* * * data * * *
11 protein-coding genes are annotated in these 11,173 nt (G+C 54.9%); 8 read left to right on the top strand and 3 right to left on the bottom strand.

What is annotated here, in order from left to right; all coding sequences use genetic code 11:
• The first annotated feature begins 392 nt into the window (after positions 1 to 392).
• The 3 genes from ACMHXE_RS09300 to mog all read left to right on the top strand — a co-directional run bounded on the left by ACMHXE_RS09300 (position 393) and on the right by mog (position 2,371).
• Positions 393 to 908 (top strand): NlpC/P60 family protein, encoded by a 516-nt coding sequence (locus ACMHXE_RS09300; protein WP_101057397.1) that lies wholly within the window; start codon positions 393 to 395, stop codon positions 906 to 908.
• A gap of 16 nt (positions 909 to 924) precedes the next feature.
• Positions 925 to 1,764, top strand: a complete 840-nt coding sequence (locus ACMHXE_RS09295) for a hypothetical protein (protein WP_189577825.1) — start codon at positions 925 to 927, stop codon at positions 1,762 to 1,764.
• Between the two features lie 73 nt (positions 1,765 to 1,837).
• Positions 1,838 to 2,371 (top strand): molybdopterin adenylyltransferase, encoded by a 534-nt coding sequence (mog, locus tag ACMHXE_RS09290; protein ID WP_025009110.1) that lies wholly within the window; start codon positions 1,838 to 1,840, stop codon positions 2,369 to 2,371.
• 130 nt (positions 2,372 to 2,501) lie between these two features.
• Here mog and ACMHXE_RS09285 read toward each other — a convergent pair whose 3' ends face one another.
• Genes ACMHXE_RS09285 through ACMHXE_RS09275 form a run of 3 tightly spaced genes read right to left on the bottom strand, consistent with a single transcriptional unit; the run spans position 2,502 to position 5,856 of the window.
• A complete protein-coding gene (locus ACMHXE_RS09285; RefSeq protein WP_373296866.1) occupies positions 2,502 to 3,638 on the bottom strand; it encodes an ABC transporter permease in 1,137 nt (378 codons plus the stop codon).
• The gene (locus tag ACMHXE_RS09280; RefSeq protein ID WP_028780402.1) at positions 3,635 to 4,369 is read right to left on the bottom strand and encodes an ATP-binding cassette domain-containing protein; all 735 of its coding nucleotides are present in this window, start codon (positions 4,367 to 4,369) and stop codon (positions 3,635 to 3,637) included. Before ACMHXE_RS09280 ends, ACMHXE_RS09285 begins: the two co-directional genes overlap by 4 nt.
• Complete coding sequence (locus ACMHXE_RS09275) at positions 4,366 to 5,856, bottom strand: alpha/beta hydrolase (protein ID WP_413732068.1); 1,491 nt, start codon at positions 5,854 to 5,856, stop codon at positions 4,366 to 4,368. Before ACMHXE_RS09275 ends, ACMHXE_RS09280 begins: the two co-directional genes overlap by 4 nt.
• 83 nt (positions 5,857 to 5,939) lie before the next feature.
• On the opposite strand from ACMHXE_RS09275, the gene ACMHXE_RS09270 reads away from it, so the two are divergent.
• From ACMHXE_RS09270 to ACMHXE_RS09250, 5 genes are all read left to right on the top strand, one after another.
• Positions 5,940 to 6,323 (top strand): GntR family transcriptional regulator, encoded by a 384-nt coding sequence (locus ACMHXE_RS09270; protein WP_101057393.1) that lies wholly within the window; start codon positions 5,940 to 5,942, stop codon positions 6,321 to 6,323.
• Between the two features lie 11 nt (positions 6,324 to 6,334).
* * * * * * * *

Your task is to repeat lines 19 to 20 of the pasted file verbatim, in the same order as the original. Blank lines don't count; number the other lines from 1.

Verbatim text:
• Positions 5,940 to 6,323 (top strand): GntR family transcriptional regulator, encoded by a 384-nt coding sequence (locus ACMHXE_RS09270; protein WP_101057393.1) that lies wholly within the window; start codon positions 5,940 to 5,942, stop codon positions 6,321 to 6,323.
• Between the two features lie 11 nt (positions 6,324 to 6,334).